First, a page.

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    Hi i dont know anything about the dark energy just that anti-gravity is now proposed and the artcle i read said it was something to do with mass as well, it was from science.com or something cant remember exactly, and the article itself is what i refered to was just showing how some astrophysics ppl felt about the big bang and lots of them are secular as this was published in new scientist first, all those other ppl like the engineers and independant researchers well yeh they might be creationists but i found it quite interisting and true from my own studies at monash uni and i majored in astro but it was only a bachelors degree so i dnt know to much about the specifics, but will read up on it.
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  16. #15  
    Forum Ph.D. Steve Miller's Avatar
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    Ja jako!

    Sounds pretty cool. :?

    Steve
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    in away, what Hubble can now see by way of its complex lens and photographic methods, is or has been dark matter. matter as we understand it, emitting energy and very much like what we have seen for generations of telescopes, but unknown. so much is based on concepts or the limits of concepts. unless the reflections created by clashing energies from a source are with in our visual abilities we are not going to see that action.

    as we understand matter, light (energy) is absorbed by matter. matter can be clouds, gas, solids or any combination. as with our sun all the energy is not absorbed through the atmosphere, but most is. the planet or solid matter will complete the process.

    when energy is emitted from a source it has direction. we do not see any of the energy as its in motion. what we do see is the reflections that are created as this energy impacts matter. blue sky, a red balloon or your neighbors wife.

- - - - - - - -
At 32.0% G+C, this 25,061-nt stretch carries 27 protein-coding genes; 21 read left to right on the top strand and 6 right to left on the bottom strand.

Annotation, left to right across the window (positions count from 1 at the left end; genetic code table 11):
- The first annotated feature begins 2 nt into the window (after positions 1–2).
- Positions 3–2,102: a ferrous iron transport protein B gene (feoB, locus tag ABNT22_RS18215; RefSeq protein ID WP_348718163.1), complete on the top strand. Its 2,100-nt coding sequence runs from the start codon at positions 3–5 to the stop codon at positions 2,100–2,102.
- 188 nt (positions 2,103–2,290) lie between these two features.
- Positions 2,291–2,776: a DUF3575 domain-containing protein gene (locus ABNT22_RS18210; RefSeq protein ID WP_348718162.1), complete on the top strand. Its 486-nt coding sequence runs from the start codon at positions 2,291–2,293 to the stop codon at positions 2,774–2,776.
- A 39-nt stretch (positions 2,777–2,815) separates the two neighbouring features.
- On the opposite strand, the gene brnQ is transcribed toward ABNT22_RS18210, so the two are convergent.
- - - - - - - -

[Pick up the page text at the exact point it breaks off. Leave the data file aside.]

also dark matter itself creates energy. this is why some feel its there. this itself indicates this matter should be much like what we do see but do not. a forming star for instance involves great masses of material and of many elements, creates enormous energy, but may not include, in formation the energy we can see.

    way i read it...
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  18. #17  
    Forum Ph.D. Steve Miller's Avatar
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    Hi, Jackson!

    Do you say dark matter was dark matter hence having the distinction of steadily emitting energy?

    Steve
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  19. #18  
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    Quote Originally Posted by Steve Miller
    Hi, Jackson!

    Do you say dark matter was dark matter hence having the distinction of steadily emitting energy?

    Steve
    its energy from unknown or areas where nothing is seen, that has given rise to the idea of dark matter. as to constant; its hard to say since it should be hard to study something you cannot see, with the assumption you and it are moving. i would presume however it should be.

    at some point even Hubble cannot find an image where reflections are not or at levels below reception ability.
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  20. #19  
    Forum Ph.D. Steve Miller's Avatar
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    Dark matter was energy with an unknown origin?

    Steve
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  21. #20  
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    Quote Originally Posted by Steve Miller
    Dark matter was energy with an unknown origin?

    Steve
    energy from an unknown source. speculation is this is unseen matter. the origin is likely matter from previous matter we understand. a former star system or whatever.

    some think this represents up to 90% of total universe matter and some give it exotic meanings. some think it holds all else to some form of routine. as i said its unseen and hard to study, but makes for good explanations for other things, also not understood.

    i just happen to think its unseen for reasons of capabilities, nothing exotic and probably less than 20% of total...